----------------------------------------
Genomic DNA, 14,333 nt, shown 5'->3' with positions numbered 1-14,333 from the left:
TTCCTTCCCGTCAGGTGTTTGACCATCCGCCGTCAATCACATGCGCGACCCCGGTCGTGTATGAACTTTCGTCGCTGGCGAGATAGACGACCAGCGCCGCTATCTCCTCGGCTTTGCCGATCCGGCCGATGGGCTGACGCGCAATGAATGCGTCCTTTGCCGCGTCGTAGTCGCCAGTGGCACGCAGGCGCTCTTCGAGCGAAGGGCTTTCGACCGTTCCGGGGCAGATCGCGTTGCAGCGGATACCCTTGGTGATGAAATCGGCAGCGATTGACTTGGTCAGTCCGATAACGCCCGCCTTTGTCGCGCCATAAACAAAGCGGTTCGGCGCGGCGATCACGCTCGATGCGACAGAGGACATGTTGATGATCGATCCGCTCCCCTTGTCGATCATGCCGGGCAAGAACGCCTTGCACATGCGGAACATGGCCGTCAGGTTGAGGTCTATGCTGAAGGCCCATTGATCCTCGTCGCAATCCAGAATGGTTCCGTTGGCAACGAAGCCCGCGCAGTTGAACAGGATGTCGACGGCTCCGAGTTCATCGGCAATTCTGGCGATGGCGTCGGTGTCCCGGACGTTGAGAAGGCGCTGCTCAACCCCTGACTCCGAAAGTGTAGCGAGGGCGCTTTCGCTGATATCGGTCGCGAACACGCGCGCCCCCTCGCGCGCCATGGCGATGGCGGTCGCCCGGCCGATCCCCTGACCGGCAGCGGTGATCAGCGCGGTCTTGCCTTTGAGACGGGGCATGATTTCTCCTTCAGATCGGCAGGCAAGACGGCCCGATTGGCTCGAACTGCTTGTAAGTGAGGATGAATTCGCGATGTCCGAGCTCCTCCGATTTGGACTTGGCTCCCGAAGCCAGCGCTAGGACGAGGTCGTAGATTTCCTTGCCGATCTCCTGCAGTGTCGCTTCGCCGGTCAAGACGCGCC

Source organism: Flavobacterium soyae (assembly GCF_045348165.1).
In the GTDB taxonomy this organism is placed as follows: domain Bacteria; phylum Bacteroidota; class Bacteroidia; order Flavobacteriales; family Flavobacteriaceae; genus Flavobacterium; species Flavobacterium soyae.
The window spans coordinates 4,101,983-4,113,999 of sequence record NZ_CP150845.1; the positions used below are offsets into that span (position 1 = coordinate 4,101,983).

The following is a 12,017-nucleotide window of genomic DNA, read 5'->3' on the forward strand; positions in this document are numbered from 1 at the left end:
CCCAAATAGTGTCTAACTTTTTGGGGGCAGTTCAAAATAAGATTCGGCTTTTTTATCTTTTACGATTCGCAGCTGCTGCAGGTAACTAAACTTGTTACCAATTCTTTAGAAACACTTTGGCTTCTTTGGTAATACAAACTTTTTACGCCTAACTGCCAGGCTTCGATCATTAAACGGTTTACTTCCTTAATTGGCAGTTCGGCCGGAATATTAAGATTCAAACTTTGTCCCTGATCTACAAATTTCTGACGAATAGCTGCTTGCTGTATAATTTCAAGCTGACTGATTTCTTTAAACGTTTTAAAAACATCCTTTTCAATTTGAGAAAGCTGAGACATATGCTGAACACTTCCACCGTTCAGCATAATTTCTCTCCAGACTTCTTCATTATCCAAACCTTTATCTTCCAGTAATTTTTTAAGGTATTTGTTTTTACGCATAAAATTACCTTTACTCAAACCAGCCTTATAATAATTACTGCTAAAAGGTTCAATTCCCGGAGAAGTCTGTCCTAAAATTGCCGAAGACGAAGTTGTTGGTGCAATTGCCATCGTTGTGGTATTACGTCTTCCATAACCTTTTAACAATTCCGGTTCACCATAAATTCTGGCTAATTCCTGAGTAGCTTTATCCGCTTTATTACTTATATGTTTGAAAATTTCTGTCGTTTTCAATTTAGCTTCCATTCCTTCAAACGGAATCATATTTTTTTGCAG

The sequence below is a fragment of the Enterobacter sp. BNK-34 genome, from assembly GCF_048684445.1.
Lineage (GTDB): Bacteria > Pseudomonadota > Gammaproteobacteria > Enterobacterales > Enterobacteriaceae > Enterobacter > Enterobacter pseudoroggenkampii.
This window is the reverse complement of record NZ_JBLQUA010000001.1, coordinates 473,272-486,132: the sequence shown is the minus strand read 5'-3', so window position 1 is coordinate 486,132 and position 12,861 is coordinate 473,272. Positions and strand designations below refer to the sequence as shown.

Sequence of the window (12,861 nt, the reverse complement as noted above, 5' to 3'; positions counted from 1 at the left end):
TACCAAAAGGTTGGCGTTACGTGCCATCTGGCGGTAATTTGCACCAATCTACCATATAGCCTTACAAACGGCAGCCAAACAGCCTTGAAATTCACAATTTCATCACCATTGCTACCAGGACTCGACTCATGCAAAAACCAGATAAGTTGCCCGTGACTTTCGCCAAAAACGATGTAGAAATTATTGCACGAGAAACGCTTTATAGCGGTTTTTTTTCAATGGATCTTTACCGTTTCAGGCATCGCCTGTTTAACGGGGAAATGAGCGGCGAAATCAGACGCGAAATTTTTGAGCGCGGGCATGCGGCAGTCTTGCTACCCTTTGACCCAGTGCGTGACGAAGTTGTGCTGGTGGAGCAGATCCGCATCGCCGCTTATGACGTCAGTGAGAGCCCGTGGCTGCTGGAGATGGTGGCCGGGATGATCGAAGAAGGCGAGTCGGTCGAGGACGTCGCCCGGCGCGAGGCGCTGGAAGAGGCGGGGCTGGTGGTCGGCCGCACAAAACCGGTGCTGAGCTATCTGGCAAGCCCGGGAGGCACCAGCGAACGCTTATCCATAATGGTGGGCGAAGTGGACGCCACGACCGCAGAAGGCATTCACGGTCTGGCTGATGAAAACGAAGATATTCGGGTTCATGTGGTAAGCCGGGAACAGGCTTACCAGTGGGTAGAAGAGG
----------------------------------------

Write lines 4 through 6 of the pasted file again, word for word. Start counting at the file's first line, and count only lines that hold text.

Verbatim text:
In the GTDB taxonomy this organism is placed as follows: domain Bacteria; phylum Bacteroidota; class Bacteroidia; order Flavobacteriales; family Flavobacteriaceae; genus Flavobacterium; species Flavobacterium soyae.
The window spans coordinates 4,101,983-4,113,999 of sequence record NZ_CP150845.1; the positions used below are offsets into that span (position 1 = coordinate 4,101,983).

The following is a 12,017-nucleotide window of genomic DNA, read 5'->3' on the forward strand; positions in this document are numbered from 1 at the left end: